More people are buying travel insurance. According to SquareMouth, an online travel insurance comparison website, there has been a 20 percent increase in travel insurance policies purchased for vacations for this fall, compared to one year ago.
The increase isn’t surprising given the string of recent worrisome events—from the Zika virus and the devastating earthquake in Italy to chilling acts of terrorism around the world. In fact, SquareMouth reports that consumers searching specifically for policies that cover the cost of a trip canceled or interrupted by terrorism has more than doubled over the past year.
Top 10 Trip Insurance
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How to Keep Costs Down
Before purchasing travel insurance, make sure you aren’t already covered and that you aren’t paying for coverage you don’t need.
- Check your credit card coverage. Four in 10 credit card issuers surveyed by CardHub offer coverage for lost luggage, and one-third of card issuers offer trip cancellation coverage, though the average limit of $3,300 may not be enough. CardHub rated the Sapphire Preferred Card offered by Chase as tops for travel protection. (Consumer Reports also rates it highly for its cash-back payoff.)
- Consider if you need to include medical coverage. Once you step outside the U.S. your health insurance may not cover any medical expenses if you fall ill while traveling abroad. (Be sure to check with your current insurer on what is and isn’t covered.) If that’s your sole worry, you might want to skip a comprehensive travel insurance plan that covers trip cancellation, transportation delays, and luggage issues and look for a more focused medical insurance plan that covers medical care and medical evacuation outside the U.S. This targeted medical coverage can cost just a few dollars for each day you’re on vacation, according to Damian Tysdal, founder of Travel Insurance Review.
- Comparison shop. Skip the coverage you may be offered while booking your flights online. And don’t automatically settle for the plan offered by a travel agent, who may be pushing a policy that pays her the biggest commission. Websites such as InsureMyTrip and SquareMouth allow you to get free price quotes from multiple insurers, based on your customized needs. (InsureMyTrip also offers a free guide that walks through all the various levels of coverage you may want to consider.)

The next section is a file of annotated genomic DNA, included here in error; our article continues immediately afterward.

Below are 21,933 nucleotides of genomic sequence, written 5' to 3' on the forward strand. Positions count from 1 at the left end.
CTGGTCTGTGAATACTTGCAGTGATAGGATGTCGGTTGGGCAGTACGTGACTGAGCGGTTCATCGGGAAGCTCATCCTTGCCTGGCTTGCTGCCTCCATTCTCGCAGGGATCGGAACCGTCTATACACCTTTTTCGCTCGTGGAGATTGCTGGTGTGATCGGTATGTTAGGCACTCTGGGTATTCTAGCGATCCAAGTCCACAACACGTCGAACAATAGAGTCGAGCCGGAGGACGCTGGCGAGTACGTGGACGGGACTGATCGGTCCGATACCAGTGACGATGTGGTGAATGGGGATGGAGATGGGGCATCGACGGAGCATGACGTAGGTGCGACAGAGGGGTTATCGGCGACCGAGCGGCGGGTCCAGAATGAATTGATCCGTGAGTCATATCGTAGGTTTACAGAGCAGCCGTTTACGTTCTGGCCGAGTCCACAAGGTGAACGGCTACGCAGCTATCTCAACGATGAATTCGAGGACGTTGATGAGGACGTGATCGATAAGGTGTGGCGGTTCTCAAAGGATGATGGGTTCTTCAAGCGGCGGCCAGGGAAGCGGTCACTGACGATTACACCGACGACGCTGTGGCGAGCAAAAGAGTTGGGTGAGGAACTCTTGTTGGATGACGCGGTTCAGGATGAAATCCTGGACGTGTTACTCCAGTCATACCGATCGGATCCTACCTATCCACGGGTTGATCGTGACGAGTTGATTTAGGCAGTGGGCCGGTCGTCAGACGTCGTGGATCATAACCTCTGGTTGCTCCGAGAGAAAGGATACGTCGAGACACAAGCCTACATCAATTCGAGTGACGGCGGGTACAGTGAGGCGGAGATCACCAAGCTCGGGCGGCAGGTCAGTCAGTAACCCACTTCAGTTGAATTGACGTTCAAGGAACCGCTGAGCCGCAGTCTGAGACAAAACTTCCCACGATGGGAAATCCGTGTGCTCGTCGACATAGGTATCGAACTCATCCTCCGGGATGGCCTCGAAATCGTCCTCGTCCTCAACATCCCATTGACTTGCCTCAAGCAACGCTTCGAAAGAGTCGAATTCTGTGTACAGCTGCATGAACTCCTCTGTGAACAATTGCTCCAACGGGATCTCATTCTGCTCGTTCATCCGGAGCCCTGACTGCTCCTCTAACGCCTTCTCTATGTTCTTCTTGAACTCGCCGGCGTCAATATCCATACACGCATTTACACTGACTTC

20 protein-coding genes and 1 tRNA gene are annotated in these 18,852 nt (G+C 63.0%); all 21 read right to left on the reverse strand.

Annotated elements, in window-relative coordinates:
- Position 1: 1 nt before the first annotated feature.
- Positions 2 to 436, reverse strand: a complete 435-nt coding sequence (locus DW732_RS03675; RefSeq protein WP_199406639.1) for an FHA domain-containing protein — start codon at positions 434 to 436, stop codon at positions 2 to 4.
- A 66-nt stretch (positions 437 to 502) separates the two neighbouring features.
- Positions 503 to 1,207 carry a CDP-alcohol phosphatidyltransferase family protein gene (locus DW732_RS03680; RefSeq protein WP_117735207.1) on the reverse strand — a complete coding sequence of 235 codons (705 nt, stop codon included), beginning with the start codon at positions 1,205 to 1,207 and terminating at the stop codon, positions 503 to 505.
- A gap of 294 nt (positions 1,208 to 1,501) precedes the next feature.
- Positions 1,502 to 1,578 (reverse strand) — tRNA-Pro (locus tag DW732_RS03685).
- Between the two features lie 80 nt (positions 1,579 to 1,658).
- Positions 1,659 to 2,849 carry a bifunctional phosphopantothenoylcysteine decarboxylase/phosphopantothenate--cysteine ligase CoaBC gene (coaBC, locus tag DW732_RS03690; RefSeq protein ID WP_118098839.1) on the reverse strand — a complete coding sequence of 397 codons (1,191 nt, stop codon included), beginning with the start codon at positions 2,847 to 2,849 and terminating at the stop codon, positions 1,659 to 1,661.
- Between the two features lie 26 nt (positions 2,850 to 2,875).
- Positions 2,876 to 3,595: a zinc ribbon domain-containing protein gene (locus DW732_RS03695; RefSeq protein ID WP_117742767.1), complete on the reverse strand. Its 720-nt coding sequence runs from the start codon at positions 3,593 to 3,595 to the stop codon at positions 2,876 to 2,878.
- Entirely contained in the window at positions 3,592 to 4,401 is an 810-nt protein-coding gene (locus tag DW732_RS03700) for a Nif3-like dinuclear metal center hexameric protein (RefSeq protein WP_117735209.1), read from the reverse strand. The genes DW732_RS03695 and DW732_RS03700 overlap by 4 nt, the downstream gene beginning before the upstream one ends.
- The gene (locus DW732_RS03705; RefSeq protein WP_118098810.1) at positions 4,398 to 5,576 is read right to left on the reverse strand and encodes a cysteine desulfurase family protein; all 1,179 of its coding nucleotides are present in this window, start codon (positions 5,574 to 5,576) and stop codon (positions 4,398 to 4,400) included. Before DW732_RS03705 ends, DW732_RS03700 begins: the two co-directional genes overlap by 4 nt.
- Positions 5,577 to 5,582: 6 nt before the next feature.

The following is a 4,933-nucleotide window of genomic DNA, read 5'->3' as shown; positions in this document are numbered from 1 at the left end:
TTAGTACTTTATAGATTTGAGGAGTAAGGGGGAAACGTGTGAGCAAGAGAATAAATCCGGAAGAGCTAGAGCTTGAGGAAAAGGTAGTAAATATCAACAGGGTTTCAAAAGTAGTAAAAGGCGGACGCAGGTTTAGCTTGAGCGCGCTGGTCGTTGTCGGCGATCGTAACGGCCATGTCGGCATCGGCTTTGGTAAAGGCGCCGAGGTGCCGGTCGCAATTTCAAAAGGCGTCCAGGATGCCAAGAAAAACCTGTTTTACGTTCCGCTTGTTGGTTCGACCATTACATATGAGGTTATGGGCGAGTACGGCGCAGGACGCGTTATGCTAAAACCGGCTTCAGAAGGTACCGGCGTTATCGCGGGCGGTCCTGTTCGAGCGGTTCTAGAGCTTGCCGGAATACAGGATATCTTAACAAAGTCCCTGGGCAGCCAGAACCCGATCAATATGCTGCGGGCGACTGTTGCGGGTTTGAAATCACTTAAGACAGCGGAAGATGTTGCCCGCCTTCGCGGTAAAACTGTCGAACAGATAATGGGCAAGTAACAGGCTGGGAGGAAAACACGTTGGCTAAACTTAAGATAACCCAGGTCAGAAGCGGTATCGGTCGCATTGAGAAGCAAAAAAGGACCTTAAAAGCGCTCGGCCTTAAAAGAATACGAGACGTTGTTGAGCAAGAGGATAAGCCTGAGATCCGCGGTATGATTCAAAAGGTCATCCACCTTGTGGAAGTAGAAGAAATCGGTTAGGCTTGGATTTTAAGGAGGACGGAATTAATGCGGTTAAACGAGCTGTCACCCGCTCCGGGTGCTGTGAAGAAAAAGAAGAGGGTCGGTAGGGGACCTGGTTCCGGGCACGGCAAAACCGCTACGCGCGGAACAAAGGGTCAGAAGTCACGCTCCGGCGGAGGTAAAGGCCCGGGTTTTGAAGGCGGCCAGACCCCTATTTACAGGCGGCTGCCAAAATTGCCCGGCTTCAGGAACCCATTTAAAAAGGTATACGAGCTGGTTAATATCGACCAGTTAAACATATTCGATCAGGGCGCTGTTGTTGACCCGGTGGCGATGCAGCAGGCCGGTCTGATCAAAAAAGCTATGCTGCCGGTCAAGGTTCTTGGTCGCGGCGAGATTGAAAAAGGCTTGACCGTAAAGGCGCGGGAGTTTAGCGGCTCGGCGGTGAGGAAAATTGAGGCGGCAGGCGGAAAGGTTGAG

- Read the fine print. Each insurance policy will have very specific rules on what triggers coverage. For example, if after the terrorist attack in Nice, France, this past summer you decided you wanted to cancel your October vacation to Paris, the terrorism coverage on a policy would not likely cover you. That’s because most terrorism coverage requires your travel to be to the same city and often within 30 days of an event, says Rachael Taft of SquareMouth. Another area of potential confusion: Trip cancellation that covers you before you leave for a trip is not the same as trip-interruption coverage that would reimburse you for covered expenses if your trip is cut short.
- Avoid “cancel for any reason” (CFAR) coverage. This coverage adds as much as 40 percent or more to the cost of basic coverage. And unlike regular travel insurance, where you can be reimbursed for the full cost of covered expenses, CFAR coverage often pays out only 75 percent of your costs or may reimburse you with future travel credits.
How We Chose the Best Travel Insurance
Travel coverage comes in many shapes and sizes — some providers sell only medical, while others let you customize your plan around a few specific risks. But to truly be the best, a company should offer a policy with five major coverage options, even if you don’t end up buying them.
The best travel insurance should cover:
- Emergency medical care
- Medical evacuation and repatriation
- Trip cancellation/interruption
- Baggage/personal item loss and delay
- 24/7 worldwide assistance
The five general coverage types form a comprehensive plan, but the specific benefits within them can vary. To see how they stack up, we combed through each company’s policy details and scored them on both available options and generosity of coverage. We gave extra points to generous providers such as those who provide the option to “cancel for any reason” and free coverage for children.
International travel insurance ensures that you’ll stay covered when traveling outside the country. While travel insurance is useful for traveling around the states — health insurance often doesn’t travel over state lines — it’s absolutely essential abroad. We made sure all of our top picks provide medical and emergency insurance that will cover you anywhere in the world.
Robust emergency medical coverage
The travel industry experts we spoke to agree that emergency medical coverage is the most important piece of travel insurance, in large part because most US health plans don’t cover you abroad. That means if you break your leg or catch pneumonia in a foreign country or on an international cruise without travel insurance, you’re responsible for the entire bill.
Reliable medical evacuation coverage
Standard medical coverage will cover your treatment, but medical evacuation is a separate coverage item that is just as critical. If you need to be airlifted in a medical transport helicopter or flown home to the US on a medically staffed flight, those costs can easily exceed $50,000.